By APRIL CASTRO
April 1, 2009
AUSTIN, Texas — The Texas Senate on Wednesday voted to adopt a $182.2 billion state budget for the next two years, including $11 billion in federal stimulus spending.
The Senate voted 26-5 to adopt the two-year budget, the most important bill lawmakers will consider during the five-month legislative session.
Using the federal rescue money, senators were able to craft a spending plan that would not dip into a projected $9 billion balance in the state's Rainy Day Fund. Still, officials cautioned that economic conditions could worsen before the budget can become law.
"Sales tax collections are slowing down faster than what we thought," said Sen. Steve Ogden, who was the lead Senate budget writer.
"I would argue that ... the most prudent thing we can do in the state right now is to hold on to that Rainy Day Fund, make sure things don't get worse before they get better."
Attention next turns to the House, which is crafting a separate version of the budget before the two drafts can be reconciled.
The federal stimulus money, which was part of a law signed by President Barack Obama in February, is helping budgeters close a shortfall between available state revenue and spending needs.
"While other states are facing huge deficits, Senate Bill 1 invests in our state's future by increasing funding for education, higher education, job training programs and transportation," said Lt. Gov. David Dewhurst, who presides over the Senate. "This budget also uses federal stimulus funds responsibly by working to ensure they will not result in ongoing costs to the state, while allowing us to leave the Rainy Day Fund untouched so it can be used to balance the budget in 2011."
Counting all funds, the plan spends about $53 billion on public education, which makes up the largest portion of spending, based on current school finance law and projected student enrollment growth. But the bill also sets aside $1.9 billion, contingent on the Legislature adopting a new school finance plan.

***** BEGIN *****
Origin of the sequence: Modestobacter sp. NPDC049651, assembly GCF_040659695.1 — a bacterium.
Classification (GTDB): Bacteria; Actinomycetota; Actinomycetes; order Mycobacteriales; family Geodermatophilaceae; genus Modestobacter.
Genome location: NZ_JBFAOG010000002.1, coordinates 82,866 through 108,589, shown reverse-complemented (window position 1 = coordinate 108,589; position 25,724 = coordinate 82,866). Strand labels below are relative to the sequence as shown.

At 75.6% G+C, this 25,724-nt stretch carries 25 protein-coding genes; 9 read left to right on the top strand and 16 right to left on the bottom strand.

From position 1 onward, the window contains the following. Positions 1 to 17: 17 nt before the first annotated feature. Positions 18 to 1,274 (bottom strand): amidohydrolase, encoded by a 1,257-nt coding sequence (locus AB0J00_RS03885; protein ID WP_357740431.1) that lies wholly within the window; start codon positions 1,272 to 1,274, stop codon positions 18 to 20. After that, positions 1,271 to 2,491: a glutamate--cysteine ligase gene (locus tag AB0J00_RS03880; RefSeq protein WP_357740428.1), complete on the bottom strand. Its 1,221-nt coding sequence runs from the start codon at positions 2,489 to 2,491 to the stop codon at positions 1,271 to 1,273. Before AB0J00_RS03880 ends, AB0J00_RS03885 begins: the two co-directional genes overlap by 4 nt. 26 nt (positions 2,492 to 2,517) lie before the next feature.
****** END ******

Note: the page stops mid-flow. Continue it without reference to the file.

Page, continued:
Democratic critics of the budget expressed concern about measures in health and human services spending, including a provision that Ogden said was intended to prohibit state money from being spent on research that destroys human embryos.
Sen. Kirk Watson, D-Austin, called the budget a "fundamentally flawed document."
"It remains far from clear that this provision won't have a direct impact on scientists and researchers at some of the premier laboratories in the state," Watson said. "And this rider will doubtlessly damage our state's reputation for economic development and scientific discovery."
Watson, who voted against the budget, also criticized the plan for relying on the federal rescue dollars to enable "the state's worst fiscal habits without reforming them."
The budget significantly decreases funding to the Texas Youth Commission, which underwent a massive overhaul after a juvenile sex abuse scandal two years ago. The new proposal would cut spending on the juvenile agency by $81 million and mandates more than 700 employee cuts.
The Senate budget increases state spending by:
_ $600 million for cancer prevention and research;
_ $543 million for state schools;
_ $31 million to equip 2,500 school buses with seat belts;
_ $32.5 million to expand pre-kindergarten to 22,500 more children;
_ $27.1 million to buy and operate 450 patrol cars for the Department of Public Safety; and
_ $10 million to expand Boll Weevil eradication efforts made necessary in southeast Texas by Hurricane Ike;
The budget also prohibits the use of state dollars to purchase Microsoft Vista products.
State dollars, made up mostly of sales tax revenue and other taxes, comprise almost 48 percent of the total budget. Federal funds, including the stimulus money, make up about 36 percent of the budget.
The federal stimulus money is less than 10 percent of the total Senate budget. Another $3.3 billion in federal stimulus money has been set aside for supplemental spending in the current budget period, which ends this summer.
The two-year state budget is the one piece of legislation lawmakers are legally required to adopt during the biennial legislative session, which convened in January and adjourns in June.